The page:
Plan for legacy systems

The other day I was looking at some old Elm code, refamiliarising myself with one of the key language concepts (Signals) and found an article to help me. One part in particular caught my eye:

To truly add a level of responsive interactivity to our application, we need to understand Signals, Mailboxes, and Addresses. These are concepts which at first glance sound super complicated, but when you get used to the concepts, they start to make a lot of sense (and, if you’re anything like me, you start to question why you would ever do things in another way).

I’m not entirely sure why you would ever do things in another way, but it turns out we do. That article was written to explain Elm 0.16. We’re now up to Elm 0.19 and the concepts of Signals, Mailboxes and Addresses have been consigned to the bin. What seemed intuitive once is now historical. Elm 0.19 does things differently and seems at least as simple as 0.16.

We often talk about technical debt, which I usually think of as shortcuts taken for expediency which need to be addressed before their consequences become too costly. But even perfectly good ideas become out of date and expensive. Designs and systems which were once considered ideal are now awkward, cumbersome and expensive to manage.

Legacy systems aren’t legacy because they were inherently bad, but because the world moved on. We need to recognise this when we plan our time, organisational structures and resourcing, otherwise we can find ourselves with unexpected costly overheads.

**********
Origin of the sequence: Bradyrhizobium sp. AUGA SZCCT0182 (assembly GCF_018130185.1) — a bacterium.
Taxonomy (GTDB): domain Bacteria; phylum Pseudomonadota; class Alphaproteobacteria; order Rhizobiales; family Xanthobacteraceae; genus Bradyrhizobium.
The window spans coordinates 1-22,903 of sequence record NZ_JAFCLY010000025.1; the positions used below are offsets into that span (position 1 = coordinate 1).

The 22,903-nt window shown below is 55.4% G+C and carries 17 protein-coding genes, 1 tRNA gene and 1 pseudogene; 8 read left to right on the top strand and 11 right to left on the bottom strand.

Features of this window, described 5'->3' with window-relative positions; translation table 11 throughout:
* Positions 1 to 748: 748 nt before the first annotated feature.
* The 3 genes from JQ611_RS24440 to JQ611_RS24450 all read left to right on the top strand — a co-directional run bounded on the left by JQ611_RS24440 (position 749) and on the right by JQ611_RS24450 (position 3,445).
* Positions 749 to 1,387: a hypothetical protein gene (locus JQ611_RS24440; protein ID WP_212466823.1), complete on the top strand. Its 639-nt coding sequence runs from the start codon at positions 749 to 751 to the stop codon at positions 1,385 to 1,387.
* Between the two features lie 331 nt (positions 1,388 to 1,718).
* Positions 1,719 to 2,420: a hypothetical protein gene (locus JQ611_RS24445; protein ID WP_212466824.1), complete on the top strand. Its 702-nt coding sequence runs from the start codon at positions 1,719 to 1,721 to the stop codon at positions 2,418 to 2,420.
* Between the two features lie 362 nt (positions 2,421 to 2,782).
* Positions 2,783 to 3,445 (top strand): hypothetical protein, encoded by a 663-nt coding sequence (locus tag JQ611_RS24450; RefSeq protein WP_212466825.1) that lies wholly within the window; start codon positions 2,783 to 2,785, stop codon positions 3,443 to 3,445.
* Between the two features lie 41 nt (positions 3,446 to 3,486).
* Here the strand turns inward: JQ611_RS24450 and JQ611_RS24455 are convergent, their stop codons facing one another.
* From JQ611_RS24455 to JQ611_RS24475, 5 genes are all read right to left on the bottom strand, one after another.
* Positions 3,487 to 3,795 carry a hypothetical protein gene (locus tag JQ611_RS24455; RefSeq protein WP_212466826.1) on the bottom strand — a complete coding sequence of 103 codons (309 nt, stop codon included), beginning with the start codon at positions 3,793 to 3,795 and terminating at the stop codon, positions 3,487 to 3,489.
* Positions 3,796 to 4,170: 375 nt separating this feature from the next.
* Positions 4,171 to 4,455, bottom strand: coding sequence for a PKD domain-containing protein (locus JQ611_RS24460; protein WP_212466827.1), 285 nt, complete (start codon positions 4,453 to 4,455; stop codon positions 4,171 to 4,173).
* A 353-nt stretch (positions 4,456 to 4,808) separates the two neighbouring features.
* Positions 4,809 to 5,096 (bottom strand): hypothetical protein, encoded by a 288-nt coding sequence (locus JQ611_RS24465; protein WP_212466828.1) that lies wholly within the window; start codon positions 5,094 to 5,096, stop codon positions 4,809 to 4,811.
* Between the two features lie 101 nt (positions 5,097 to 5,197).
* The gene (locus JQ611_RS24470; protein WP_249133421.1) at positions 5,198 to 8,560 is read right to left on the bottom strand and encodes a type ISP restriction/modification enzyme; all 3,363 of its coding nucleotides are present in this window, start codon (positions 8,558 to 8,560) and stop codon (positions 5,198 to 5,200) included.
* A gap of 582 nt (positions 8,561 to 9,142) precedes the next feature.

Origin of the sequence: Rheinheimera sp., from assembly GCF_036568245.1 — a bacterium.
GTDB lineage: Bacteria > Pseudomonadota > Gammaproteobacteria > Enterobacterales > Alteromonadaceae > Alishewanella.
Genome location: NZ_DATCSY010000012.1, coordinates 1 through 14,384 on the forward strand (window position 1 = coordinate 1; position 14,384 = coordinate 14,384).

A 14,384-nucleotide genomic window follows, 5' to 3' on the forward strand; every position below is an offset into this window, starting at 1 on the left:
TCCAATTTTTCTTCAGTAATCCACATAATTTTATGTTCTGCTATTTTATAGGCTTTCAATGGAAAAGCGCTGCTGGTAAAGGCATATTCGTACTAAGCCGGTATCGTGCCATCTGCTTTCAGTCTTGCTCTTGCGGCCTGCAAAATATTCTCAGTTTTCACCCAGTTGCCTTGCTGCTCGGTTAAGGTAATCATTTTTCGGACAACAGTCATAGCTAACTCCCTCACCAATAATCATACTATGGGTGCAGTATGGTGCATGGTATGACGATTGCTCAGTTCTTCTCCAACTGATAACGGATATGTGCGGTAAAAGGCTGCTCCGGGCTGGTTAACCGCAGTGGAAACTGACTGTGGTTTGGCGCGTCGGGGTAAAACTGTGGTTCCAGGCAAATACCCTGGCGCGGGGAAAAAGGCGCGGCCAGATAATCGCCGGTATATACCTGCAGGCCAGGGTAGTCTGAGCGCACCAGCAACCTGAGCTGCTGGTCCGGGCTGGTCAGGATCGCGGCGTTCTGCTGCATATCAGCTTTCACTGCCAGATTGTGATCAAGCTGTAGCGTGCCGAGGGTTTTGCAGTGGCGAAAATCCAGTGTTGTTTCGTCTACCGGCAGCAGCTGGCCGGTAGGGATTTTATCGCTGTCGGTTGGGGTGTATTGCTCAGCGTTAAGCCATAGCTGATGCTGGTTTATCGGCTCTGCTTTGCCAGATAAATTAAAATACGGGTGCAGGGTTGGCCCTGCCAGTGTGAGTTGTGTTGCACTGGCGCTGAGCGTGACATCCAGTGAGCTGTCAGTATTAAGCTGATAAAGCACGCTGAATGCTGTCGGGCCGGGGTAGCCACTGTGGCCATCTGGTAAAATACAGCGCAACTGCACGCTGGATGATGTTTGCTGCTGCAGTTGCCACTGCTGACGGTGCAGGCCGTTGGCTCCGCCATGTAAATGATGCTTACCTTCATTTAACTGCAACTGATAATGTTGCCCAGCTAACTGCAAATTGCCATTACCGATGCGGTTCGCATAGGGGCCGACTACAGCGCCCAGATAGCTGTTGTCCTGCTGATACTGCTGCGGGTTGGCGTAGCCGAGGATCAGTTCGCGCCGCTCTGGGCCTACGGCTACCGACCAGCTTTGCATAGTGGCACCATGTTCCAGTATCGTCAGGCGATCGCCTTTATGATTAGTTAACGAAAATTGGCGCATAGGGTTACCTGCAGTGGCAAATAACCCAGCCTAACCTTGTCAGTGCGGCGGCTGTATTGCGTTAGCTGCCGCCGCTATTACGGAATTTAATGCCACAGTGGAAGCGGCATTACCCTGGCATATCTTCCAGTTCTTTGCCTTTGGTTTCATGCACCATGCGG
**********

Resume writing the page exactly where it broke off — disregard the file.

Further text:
2 thoughts on “Plan for legacy systems

  1. +1 the gap between today’s state of the art and that of an existing system is a really interesting space to try and understand / make explicit. I do wonder how best the supporting design knowledge can be captured and kept with the system – for example, what would happen if there were no elm 0.16 docs available online any more? It gets worse when these systems depend on public libraries / dependencies that disappear *gulp*

  2. You’re right – there are legacy designs and patterns, as well as legacy systems. When I was working with people transitioning from COBOL to Java and Javascript they complained that the modern technologies had far too many tools and techniques to master. COBOL was a single system which handled everything that was (then considered) essential. But Javascript alone required required a whole string of individual tools that needed to be understood, configured and wired up. (Gulp was indeed one of them.) And then once into the software there were competing design patterns and techniques that might or might not be used. That kind of thing will arguably age worse than COBOL.

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